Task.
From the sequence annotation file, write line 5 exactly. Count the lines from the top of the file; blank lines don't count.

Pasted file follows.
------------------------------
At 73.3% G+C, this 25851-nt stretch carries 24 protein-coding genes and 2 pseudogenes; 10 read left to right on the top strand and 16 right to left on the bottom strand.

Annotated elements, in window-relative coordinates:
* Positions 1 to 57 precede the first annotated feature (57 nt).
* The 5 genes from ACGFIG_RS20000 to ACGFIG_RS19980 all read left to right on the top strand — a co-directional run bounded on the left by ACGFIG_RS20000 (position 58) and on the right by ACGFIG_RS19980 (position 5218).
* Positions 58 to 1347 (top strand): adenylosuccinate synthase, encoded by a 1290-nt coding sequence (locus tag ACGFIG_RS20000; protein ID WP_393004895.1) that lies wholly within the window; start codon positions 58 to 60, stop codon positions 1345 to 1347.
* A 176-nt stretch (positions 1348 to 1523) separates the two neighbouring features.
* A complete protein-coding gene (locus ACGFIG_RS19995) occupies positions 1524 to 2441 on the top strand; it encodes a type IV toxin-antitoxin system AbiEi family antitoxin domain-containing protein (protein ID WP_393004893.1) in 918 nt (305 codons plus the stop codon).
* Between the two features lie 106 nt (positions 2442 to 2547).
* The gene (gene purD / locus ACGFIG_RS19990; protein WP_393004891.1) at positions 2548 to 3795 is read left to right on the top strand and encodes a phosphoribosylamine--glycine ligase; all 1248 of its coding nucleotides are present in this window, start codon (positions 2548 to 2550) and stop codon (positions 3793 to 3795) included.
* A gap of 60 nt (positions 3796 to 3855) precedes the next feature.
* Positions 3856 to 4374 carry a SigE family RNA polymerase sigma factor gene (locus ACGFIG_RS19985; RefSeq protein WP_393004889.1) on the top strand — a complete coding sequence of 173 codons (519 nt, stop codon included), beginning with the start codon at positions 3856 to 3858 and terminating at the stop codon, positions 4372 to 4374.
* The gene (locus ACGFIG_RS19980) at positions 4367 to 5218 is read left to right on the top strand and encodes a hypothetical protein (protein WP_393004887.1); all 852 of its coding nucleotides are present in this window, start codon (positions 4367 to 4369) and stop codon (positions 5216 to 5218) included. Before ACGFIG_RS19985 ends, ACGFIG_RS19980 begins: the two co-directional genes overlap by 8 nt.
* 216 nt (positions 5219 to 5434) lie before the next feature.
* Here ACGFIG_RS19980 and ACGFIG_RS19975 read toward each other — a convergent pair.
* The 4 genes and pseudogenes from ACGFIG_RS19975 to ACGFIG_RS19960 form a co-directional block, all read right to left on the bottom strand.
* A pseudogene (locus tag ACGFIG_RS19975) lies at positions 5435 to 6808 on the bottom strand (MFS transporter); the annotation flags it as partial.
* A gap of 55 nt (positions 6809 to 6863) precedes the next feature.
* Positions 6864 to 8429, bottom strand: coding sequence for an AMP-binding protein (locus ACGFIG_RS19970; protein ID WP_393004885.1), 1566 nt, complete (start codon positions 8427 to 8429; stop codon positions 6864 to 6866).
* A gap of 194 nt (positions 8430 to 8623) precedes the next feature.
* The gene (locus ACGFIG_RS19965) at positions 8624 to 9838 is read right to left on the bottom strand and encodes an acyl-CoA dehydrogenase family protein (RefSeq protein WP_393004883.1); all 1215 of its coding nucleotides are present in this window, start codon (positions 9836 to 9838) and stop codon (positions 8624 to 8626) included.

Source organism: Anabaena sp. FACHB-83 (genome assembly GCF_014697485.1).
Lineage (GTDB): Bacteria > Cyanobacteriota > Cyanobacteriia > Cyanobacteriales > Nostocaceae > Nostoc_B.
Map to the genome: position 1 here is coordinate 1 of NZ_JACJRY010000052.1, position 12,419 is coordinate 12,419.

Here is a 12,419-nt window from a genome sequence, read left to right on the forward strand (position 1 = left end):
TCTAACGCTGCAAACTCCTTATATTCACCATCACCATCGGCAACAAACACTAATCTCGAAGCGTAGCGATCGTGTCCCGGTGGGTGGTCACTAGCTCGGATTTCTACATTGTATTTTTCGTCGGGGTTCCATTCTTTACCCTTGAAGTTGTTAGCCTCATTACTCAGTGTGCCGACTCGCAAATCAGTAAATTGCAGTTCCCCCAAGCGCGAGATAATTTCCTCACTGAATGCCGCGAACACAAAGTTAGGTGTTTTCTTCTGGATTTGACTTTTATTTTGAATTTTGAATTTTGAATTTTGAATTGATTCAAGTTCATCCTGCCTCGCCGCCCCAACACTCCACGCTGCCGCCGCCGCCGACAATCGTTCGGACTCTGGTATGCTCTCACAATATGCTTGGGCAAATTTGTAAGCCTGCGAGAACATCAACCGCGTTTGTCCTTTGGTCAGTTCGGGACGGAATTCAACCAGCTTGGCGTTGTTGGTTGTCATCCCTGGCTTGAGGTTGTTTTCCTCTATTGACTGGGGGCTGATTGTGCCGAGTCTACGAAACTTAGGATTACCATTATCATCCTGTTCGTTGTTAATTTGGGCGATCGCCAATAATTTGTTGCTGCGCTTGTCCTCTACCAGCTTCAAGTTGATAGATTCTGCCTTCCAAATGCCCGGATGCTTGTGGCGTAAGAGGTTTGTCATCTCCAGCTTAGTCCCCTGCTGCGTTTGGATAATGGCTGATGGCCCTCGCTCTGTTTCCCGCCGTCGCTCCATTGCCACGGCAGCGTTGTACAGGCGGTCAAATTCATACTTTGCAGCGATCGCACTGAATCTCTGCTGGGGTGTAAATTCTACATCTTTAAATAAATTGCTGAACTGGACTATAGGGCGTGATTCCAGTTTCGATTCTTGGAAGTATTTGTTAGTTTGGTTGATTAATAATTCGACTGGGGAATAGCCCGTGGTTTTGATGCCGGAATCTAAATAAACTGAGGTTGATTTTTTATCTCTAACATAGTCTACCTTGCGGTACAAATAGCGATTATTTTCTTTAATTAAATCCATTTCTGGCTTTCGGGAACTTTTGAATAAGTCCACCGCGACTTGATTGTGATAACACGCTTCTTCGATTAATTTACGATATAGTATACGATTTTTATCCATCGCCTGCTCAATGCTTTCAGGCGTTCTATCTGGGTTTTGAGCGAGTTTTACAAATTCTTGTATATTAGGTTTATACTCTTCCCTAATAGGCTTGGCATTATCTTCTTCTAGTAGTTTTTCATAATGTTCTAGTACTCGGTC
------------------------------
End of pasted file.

* Positions 58 to 1347 (top strand): adenylosuccinate synthase, encoded by a 1290-nt coding sequence (locus tag ACGFIG_RS20000; protein ID WP_393004895.1) that lies wholly within the window; start codon positions 58 to 60, stop codon positions 1345 to 1347.